Community officers strive to make sure the numbers game adds up
Published 29/01/2016 | 02:30
The Community Rugby department at Munster Rugby is made up of five Community Rugby Officers with each one responsible for a group of clubs, schools and colleges within an allocated geographic region.
It also includes a women's development officer, girls participation officer, Limerick regeneration officer and 12 part-time club community rugby officers working in schools in conjunction with their respective clubs.
"Our primary role is to increase participation across all areas of rugby throughout Munster," explains community rugby manager Damon Urlich.
"We're responsible for growing the game in identified clubs, schools and colleges and this applies to both the male and female disciplines of the game as well as different formats.
"As well as the on-pitch side of our role, we provide volunteers with training and best practice policies for child welfare, first aid and concussion awareness.
"There is also assistance for clubs looking to source funding for capital development and we promote referee development and participation.
"One of the most important aspects of a community rugby officer's role is establishing good working relationships with the key stakeholders in clubs and schools.
"By developing these relationships we can provide a knowledge base to assist volunteers with issues and queries as they arise
"This is also important for new people coming into the game as we can upskill them and give them confidence to develop as coaches, administrators or referees etc.
"A key participation programme we have implemented this season is the Emerging Schools initiative.
"Our community officers have gone out and targeted non-traditional rugby secondary schools at U-15 level.
"The initiative involves running a series of four rounds of blitz days across seven different regional conferences throughout the province."
"We currently have more than 60 schools engaged in the initiative which is a fantastic achievement and a real tribute to the work of the staff and volunteers alike.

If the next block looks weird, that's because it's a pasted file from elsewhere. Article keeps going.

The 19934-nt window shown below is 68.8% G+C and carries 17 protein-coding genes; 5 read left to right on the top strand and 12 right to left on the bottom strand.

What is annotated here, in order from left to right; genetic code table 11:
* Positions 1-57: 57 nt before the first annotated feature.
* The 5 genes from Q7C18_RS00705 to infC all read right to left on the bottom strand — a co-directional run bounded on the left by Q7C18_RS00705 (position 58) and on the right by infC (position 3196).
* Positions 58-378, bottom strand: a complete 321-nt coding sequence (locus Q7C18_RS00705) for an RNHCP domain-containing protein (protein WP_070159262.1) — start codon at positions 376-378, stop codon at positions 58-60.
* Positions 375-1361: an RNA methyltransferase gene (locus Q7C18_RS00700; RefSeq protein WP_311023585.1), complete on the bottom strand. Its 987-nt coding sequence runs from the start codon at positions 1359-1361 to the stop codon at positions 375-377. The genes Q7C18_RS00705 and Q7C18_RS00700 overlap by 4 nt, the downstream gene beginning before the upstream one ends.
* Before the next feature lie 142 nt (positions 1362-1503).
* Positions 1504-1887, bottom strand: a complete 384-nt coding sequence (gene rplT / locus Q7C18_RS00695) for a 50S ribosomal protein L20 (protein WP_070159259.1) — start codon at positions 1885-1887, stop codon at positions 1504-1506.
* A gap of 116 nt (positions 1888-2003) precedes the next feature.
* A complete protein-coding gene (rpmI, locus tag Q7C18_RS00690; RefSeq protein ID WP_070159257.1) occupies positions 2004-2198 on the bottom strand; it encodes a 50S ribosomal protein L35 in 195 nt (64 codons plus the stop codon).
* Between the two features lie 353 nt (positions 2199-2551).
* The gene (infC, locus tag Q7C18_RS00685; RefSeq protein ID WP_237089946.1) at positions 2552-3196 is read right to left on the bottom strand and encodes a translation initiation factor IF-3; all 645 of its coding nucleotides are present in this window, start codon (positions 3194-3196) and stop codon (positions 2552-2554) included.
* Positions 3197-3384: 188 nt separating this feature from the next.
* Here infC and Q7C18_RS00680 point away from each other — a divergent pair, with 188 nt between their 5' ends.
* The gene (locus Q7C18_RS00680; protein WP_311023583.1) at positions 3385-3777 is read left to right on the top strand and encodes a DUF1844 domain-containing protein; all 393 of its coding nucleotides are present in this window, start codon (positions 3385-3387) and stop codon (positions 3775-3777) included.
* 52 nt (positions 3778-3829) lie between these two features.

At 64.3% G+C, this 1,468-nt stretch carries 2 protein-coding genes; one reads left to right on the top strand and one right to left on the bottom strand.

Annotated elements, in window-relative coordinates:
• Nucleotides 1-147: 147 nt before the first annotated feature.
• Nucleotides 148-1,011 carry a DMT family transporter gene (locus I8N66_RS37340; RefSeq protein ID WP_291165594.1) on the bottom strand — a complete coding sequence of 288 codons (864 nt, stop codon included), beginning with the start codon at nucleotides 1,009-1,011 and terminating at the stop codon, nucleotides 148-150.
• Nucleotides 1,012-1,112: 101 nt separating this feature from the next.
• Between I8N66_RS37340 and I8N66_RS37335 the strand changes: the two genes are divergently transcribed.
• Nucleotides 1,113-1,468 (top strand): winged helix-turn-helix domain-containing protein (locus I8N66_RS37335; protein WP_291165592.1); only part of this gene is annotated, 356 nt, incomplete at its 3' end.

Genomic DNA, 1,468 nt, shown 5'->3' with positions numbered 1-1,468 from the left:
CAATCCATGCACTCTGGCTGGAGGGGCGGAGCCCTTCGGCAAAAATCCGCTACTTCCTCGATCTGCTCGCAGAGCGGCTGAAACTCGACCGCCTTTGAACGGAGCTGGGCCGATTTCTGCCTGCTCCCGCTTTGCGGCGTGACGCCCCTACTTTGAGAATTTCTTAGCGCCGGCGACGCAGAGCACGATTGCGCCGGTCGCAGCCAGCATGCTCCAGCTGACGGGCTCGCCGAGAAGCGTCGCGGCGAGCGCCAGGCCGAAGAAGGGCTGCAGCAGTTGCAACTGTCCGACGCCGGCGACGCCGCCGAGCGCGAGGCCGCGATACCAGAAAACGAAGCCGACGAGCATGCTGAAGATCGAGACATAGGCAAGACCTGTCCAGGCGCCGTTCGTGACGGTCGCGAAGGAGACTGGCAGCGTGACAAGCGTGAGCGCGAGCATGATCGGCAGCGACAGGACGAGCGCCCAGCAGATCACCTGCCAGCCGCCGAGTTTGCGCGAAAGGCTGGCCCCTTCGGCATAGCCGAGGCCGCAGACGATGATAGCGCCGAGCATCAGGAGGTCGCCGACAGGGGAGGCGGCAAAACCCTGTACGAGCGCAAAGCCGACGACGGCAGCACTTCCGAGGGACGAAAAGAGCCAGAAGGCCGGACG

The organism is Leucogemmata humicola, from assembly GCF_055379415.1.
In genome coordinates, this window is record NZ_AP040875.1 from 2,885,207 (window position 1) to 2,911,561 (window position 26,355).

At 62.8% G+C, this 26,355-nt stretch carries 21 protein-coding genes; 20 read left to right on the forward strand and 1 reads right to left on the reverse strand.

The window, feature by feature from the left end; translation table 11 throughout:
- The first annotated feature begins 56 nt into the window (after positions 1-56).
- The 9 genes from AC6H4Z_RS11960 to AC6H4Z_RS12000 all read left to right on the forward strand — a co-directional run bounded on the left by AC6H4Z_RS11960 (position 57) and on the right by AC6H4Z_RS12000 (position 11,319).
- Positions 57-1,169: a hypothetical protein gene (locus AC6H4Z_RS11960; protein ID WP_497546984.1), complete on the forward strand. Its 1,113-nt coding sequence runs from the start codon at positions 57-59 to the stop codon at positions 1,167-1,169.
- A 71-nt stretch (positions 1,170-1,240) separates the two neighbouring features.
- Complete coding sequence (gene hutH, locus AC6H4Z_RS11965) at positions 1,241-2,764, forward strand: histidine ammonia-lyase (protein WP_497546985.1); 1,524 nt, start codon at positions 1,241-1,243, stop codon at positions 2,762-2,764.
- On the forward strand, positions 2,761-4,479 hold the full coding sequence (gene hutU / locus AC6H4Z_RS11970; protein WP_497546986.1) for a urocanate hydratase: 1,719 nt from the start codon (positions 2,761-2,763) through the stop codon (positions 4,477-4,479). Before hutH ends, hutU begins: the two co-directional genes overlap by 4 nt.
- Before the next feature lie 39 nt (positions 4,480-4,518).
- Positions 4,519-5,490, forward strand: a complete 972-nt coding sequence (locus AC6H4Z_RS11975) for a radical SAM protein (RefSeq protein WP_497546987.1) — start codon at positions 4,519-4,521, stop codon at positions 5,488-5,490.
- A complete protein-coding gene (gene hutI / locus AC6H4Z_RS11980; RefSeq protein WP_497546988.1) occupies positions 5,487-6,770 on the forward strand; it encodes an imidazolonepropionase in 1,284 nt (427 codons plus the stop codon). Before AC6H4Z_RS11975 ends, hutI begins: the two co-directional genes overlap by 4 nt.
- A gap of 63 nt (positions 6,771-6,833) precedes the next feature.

"The programme will culminate in finals days in Thomond Park and Irish Independent Park in April which we are really looking forward to."
As Munster continues to focus on a long-term player development programme Urlich says one of the key areas for its success is the link between local clubs and schools and acknowledges the importance of sports partnerships and their ongoing support.
"If we're going into schools there has to be an end-game - we want to create a continuous pathway whereby children can easily move from experiencing rugby in their school into a local club and then ideally continuing on into adult rugby so they have a lifelong experience in the game.
"We're involved with sports partnerships and other government and community organisations across the six counties who have been very supportive over the years."
While mini rugby numbers continue to grow within the province, one of the challenges for Munster Rugby is addressing the drop-off that occurs in participation in all sports in Ireland when children move from primary to secondary education and again from secondary into third level education or the workforce.
"A real challenge for us is looking at the transition from primary school into secondary school and again when teenagers are exiting secondary school.
"We tend to focus on 5th and 6th class in primary schools in order to hook children into rugby and they can then move on into secondary schools where we cater for them with the likes of our Emerging Schools Initiative.
"A constant theme running through everything we do at this level is keeping our activities fun and enjoyable to ensure children have the best possible rugby experience."
With women's rugby ever increasing throughout the country, Urlich says plans have been put in place to develop the game starting from girls participating at mini level.
"We are continuously promoting boys and girls rugby", he says. "Another programme we are currently piloting is the development of girls' mini rugby sections in clubs. In the past they've always been integrated with the boys up to the age of 12; we're now looking to establish sections whereby all girls are competing together.
"We have set ourselves a target of achieving this in 15 clubs this season and we are roughly two-thirds of the way there which is very positive.
Every year hundreds of children across the province welcome the annual Munster Rugby Summer Camps and its ongoing success has been attributed to the knowledge and professionalism of Munster's community rugby officers.
From June to August over 1,200 boys and girls enjoy a week of rugby in a fun environment at their local club.
"It's very rewarding", says Urlich. "Kids that you first spotted on summer camps aged 7 or 8 are now running around in age grade rugby in their club colours and some have worked their way through to development squads and representative team, which is very satisfying."
"At the end of the day we want to see children enjoying themselves in whatever form of rugby they're playing and having provided them with the opportunity to continue their rugby experience through to their adult life".